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Female perversion is a controversial term referring to deviation by women from generally perceived behavioral norms to those of their gender. The term was introduced by Estela V. Welldon in 1992 to refer to women who commit violence, either against themselves or against others.
Though the term can be used pejoratively and sometimes has sexual connotations, its strict definition is an instance of human behavior that deviates from what is considered orthodox or normal, and it is in this sense that the term is used by psychologists. The term is also controversial as according to Welldon there is a prevailing denial of the existence of female violence, throughout the legal and mental health community.
Model of female perversionEdit
Welldon (1992) put forward a model of female perversion that introduced the term into the psychological nomenclature. The model covers several categories of violent behavior that can be directed at ones own body, against children, or against adults.
Freudian psychoanalytic theory suggested that perversion fell solely within the male domain, that it was related to the phallus, and that aggressive drive was unique to men. In her book Madonna, Whore: The Idealisation and Denigration of Motherhood, Welldon challenges this notion, and argues that women are equally capable of perversion. Though they do not use the penis with violence, they instead use the whole body.
"In doing so, they attack the whole body, and sometimes by extension the bodies of children. They are symbolically wreaking revenge on their own internalised, often cruel and perverse mother. They identify their own body with the body of the mother. Likewise when they attack their children, they express violence towards a narcissistic extension of themselves" (Motz, 2001)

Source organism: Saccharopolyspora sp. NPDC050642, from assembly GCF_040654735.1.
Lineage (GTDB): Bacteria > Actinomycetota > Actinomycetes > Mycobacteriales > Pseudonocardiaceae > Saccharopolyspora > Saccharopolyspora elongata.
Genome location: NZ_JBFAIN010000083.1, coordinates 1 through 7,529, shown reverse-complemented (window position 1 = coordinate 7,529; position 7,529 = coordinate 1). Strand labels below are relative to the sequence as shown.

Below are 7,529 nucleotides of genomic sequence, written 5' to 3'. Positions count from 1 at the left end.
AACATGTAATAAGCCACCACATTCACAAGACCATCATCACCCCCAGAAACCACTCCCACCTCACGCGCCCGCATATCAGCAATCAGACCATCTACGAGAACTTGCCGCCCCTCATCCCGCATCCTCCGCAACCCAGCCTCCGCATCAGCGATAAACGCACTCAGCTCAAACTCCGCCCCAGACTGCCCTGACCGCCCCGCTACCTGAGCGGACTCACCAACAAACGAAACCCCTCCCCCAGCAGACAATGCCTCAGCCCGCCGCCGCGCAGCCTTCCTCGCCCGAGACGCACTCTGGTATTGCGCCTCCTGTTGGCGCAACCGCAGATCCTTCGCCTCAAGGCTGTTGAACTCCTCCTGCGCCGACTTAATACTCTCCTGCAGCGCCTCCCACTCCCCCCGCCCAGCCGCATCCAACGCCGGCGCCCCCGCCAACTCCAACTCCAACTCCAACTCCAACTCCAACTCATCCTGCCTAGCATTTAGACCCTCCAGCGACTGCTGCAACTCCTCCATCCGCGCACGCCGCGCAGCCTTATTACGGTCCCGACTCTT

The major forms it can manifest itself are 
- eating disorders
- physical and sexual abuse of children
- Munchausen syndrome by proxy
- physical or sexual assault of others, including battered women who kill
Welldon argues that it can be seen as a form of sexualised aggression, and challenges the Freudian view that violence is a uniquely male phallic expression.
The reproductive functions and organs are used by both sexes to express perversion. Perverse men use their penises to attack and show hatred towarads symbolic sources of humiliation..... If perversion in the man is focused through his penis, in the woman it will similarly expressed through her reproductive organs and the maternal representations of motherhood
(Welldon 1991) 
Anna Motz, in her book The psychology of female violence suggests that the expression of this anger on the body or that of another is a communicative act, clearly sending a message of internal pain or of psychosis (Motz, 2001). She calls the message "the language of the body", and that the symbolic use of violence against the body can be likened to psychosomatic illness.
Violence against the selfEdit
Violence against childrenEdit
Violence against children often goes unreported, and is largely hidden from view. It can take the form of direct physical or sexual assault, Munchausen Syndrome by Proxy, or infanticide. Often the capacity of women to commit violence against children is denied, in the refusal to 'think the unthinkable'.
Violence against adultsEdit
- ↑ 1.0 1.1 Welldon, E.V. 1991 Psychology and psychopathology in women - a psychoanalytic perspective, British Journal of Psychiatry 158 pg 85-92
- ↑ 2.0 2.1 Welldon, E.V. 1992 Mother, Madonna, Whore: The Idealization and Denigration of Motherhood Free Association Books, 1988
- ↑ Motz, Anna 2001 The psychology of female violence: crimes against the body ISBN 978-0415126755 pg 3
- ↑ Motz, Anna 2001 The psychology of female violence: crimes against the body pg 16
- ↑ Motz, Anna 2001 The psychology of female violence: crimes against the body pg 5-8
- ↑ Motz, Anna 2001 The psychology of female violence: crimes against the body pg 6
- ↑ Motz, Anna 2001 The psychology of female violence: crimes against the body pg 9